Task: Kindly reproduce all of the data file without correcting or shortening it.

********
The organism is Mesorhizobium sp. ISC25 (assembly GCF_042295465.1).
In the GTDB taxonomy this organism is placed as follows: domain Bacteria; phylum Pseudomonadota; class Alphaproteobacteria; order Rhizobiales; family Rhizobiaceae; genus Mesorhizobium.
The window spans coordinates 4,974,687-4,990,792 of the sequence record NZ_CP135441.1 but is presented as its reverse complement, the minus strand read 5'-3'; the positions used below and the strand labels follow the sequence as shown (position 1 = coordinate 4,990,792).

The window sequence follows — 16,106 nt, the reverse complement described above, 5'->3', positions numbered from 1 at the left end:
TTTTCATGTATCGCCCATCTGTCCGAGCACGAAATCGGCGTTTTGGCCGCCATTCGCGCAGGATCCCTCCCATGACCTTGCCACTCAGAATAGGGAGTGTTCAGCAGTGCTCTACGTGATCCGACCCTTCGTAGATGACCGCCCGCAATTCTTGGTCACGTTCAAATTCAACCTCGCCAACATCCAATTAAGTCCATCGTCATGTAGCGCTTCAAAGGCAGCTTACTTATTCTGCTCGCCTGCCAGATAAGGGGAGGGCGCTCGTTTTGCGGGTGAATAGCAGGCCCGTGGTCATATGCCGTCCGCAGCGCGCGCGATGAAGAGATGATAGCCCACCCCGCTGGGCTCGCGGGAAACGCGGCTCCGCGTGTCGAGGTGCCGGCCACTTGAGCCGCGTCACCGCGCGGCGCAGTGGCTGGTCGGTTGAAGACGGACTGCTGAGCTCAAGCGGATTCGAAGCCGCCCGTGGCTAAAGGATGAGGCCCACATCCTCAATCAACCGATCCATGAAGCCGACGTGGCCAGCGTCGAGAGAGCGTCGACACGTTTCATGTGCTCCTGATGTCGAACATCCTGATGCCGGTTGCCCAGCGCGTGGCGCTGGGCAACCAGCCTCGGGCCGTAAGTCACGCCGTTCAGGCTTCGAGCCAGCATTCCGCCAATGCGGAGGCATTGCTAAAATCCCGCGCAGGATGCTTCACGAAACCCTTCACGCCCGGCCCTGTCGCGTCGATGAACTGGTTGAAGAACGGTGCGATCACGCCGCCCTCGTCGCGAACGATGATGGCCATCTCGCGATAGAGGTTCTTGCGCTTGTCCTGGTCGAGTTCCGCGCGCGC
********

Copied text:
The organism is Mesorhizobium sp. ISC25 (assembly GCF_042295465.1).
In the GTDB taxonomy this organism is placed as follows: domain Bacteria; phylum Pseudomonadota; class Alphaproteobacteria; order Rhizobiales; family Rhizobiaceae; genus Mesorhizobium.
The window spans coordinates 4,974,687-4,990,792 of the sequence record NZ_CP135441.1 but is presented as its reverse complement, the minus strand read 5'-3'; the positions used below and the strand labels follow the sequence as shown (position 1 = coordinate 4,990,792).

The window sequence follows — 16,106 nt, the reverse complement described above, 5'->3', positions numbered from 1 at the left end:
TTTTCATGTATCGCCCATCTGTCCGAGCACGAAATCGGCGTTTTGGCCGCCATTCGCGCAGGATCCCTCCCATGACCTTGCCACTCAGAATAGGGAGTGTTCAGCAGTGCTCTACGTGATCCGACCCTTCGTAGATGACCGCCCGCAATTCTTGGTCACGTTCAAATTCAACCTCGCCAACATCCAATTAAGTCCATCGTCATGTAGCGCTTCAAAGGCAGCTTACTTATTCTGCTCGCCTGCCAGATAAGGGGAGGGCGCTCGTTTTGCGGGTGAATAGCAGGCCCGTGGTCATATGCCGTCCGCAGCGCGCGCGATGAAGAGATGATAGCCCACCCCGCTGGGCTCGCGGGAAACGCGGCTCCGCGTGTCGAGGTGCCGGCCACTTGAGCCGCGTCACCGCGCGGCGCAGTGGCTGGTCGGTTGAAGACGGACTGCTGAGCTCAAGCGGATTCGAAGCCGCCCGTGGCTAAAGGATGAGGCCCACATCCTCAATCAACCGATCCATGAAGCCGACGTGGCCAGCGTCGAGAGAGCGTCGACACGTTTCATGTGCTCCTGATGTCGAACATCCTGATGCCGGTTGCCCAGCGCGTGGCGCTGGGCAACCAGCCTCGGGCCGTAAGTCACGCCGTTCAGGCTTCGAGCCAGCATTCCGCCAATGCGGAGGCATTGCTAAAATCCCGCGCAGGATGCTTCACGAAACCCTTCACGCCCGGCCCTGTCGCGTCGATGAACTGGTTGAAGAACGGTGCGATCACGCCGCCCTCGTCGCGAACGATGATGGCCATCTCGCGATAGAGGTTCTTGCGCTTGTCCTGGTCGAGTTCCGCGCGCGC